Wrinkly-Nosed Tooth-Faced Shark – accurate, but not polite

| July 28, 2019

Who wants to go swimming?  The Great White Shark can detect blood in the water up to 3 miles away! Just look at those expensive teeth. I watched several science programs regarding space and the Apollo 11 moon landing these past couple of weeks … and one the other night explaining the Big Bang theory […]

A story with 2 of my favorite subjects–photography and space

| July 27, 2019

A lot of things needed to go right when NASA sent three astronauts rocketing towards the moon in July of 1969 … but one real close call happened after their safe return to earth. It seems, some of the iconic photographs were “almost lost to posterity,” explains Zeiss, the company that provided the lenses for […]

Fifty years ago NASA launched Apollo 11 in our race to land a man on the moon in the 1960s

| July 16, 2019

In the space race with the Soviet Union (USSR) during the 1960s, the United States “rocketed” ahead on July 16, 1969 as NASA sent the three men of Apollo 11, Neil Armstrong, Buzz Aldrin and Michael Collins into space at 9:32AM EST. The Apollo command module and Lunar Module (LM) sat atop the huge 363-feet […]

Book: Moondust – In Search of the Men Who Fell to the Earth

| July 14, 2019

As we approach the 50th anniversary of Apollo 11 landing on the moon in 1969, I’ve been enjoying both television anniversary shows, articles and the book Moondust – In Search of the Men Who Fell to the Earth. The Andrew Smith book, in particular, has been enjoyable as it blends events from the author’s memory […]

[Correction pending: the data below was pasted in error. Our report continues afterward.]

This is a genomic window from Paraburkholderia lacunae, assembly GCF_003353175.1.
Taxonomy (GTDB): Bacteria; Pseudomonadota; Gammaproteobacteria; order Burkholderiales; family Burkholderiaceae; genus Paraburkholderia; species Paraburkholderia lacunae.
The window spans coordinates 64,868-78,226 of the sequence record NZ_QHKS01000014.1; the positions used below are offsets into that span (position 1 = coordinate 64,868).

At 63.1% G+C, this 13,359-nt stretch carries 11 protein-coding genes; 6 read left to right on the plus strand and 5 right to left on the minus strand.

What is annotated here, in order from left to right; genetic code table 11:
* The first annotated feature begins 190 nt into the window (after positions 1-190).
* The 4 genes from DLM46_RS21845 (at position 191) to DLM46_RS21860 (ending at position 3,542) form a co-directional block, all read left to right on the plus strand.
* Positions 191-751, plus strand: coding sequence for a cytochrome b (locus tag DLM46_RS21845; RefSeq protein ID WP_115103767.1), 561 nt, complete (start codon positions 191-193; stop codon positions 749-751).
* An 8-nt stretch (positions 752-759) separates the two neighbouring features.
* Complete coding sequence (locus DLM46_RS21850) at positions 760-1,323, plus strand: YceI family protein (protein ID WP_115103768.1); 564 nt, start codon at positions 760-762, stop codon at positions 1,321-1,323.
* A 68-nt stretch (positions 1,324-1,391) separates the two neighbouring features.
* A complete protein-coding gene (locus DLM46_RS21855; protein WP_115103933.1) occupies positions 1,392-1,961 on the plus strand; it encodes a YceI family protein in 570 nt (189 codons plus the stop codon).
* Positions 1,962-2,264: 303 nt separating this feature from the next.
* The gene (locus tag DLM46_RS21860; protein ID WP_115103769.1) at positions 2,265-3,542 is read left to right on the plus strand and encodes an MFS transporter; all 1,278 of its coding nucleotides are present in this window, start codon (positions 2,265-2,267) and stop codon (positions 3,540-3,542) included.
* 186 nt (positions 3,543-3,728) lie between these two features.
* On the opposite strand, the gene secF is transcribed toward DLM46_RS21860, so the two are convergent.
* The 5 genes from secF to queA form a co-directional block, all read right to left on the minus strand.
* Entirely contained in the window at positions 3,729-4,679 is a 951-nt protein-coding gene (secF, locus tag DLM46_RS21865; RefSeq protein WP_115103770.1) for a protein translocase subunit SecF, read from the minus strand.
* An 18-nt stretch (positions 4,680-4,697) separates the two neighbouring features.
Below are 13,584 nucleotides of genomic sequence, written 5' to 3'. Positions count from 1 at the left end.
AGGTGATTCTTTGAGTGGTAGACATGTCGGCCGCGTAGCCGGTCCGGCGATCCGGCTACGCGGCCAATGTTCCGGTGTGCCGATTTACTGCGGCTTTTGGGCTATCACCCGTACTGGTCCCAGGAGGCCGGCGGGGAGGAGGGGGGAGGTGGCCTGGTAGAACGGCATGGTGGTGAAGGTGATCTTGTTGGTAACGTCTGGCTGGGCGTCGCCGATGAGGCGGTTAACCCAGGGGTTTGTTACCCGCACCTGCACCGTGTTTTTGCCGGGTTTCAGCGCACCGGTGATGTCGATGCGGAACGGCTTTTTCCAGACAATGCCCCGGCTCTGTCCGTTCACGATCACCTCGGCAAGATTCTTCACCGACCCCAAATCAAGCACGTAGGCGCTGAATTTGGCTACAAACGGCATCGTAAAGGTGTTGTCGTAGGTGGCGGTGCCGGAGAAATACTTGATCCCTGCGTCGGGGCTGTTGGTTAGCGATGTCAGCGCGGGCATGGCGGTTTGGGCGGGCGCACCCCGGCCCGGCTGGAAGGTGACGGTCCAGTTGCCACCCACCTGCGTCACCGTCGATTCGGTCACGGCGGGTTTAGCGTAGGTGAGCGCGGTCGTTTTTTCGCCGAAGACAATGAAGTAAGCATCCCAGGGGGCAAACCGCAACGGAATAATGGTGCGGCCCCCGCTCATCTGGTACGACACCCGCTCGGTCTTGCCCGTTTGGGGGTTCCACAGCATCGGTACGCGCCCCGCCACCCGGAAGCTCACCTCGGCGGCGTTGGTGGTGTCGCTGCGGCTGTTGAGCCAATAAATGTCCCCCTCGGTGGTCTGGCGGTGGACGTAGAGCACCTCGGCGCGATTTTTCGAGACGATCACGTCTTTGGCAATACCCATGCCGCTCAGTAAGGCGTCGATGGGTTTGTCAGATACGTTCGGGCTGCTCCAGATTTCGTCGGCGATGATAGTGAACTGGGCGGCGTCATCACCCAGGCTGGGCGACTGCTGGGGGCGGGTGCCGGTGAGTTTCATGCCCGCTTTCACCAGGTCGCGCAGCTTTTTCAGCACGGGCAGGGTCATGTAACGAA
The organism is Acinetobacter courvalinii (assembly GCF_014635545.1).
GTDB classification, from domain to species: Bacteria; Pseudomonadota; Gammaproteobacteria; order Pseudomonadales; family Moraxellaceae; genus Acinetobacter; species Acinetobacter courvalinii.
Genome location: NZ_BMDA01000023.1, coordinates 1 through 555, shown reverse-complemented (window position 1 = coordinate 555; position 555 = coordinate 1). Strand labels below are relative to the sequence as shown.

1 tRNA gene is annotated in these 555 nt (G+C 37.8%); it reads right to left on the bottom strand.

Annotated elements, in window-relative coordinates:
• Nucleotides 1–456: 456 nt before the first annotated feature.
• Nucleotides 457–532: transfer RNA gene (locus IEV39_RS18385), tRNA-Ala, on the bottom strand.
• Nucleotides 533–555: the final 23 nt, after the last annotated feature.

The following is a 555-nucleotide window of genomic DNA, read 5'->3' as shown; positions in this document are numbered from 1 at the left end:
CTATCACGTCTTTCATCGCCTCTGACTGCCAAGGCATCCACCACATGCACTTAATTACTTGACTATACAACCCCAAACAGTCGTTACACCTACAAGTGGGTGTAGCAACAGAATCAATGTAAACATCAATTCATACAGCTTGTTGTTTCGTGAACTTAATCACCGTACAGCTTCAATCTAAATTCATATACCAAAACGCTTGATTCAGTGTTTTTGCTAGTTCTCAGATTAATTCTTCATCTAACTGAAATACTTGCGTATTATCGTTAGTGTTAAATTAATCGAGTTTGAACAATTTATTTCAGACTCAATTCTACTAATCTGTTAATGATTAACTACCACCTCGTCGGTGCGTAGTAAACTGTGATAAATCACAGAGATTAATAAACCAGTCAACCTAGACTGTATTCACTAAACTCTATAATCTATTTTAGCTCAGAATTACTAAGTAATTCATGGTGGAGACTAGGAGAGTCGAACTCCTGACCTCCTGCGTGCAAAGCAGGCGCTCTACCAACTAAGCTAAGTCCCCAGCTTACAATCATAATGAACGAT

From “One Giant Leap” boldness, to “Interstellar” brain cramps

| June 15, 2019

Brenda and I watched the movie Interstellar (2014) once before, but we watched it again this past week, and as often happens, we picked up on a few more interesting facts that made our brains hurt … well at least mine: General relativity, The Science of Interstellar, Black Holes and Time Warps. Thankfully I could […]

The Moon and planets gave me a show tonight in Cincinnati

| June 14, 2019

With the colder weather and clear sky over Cincinnati late Thursday evening and Friday morning this week, I took my Lumix GX-8 camera and 100-300mm lens out in the backyard to see what I could photograph. Not much as expected from Jupiter, but I think I could make out a couple moons in the pixelated […]

Shuttle launch observed from the International Space Station

| April 21, 2019

Happy Easter … He Is Risen. He Is Risen Indeed! The resurrection of Jesus and His “ascension” to heaven is a vision we can only imagine. When I’m too busy to blog, a beautiful photo from space works well as an Easter post. Here’s a photo from the International Space Station (#ISS) just after a […]

Aviation progress is poised to take-off

| January 4, 2019

Aviation has bogged in the last few decades, but with computer assisted quadrotors, private space ventures and renewed supersonic travel … perhaps the next couple decades with be inspirational? Supersonic jets may be about to make a comeback – Reinventing Concorde

ISS & FaceTime with Annalyn brightens an otherwise sour day

| October 11, 2018

With the stock market tumble on Wednesday and Hurricane Michael ravaging Florida’s Panhandle, I was in the mood to post something positive … but what?  Dow Industrials plunge more than 800 points, Nasdaq loses 4% in biggest decline in months I contemplated talking about how impressive it was to view the International Space Station (ISS) […]

An impressive look at planet Jupiter this week #space

| July 14, 2018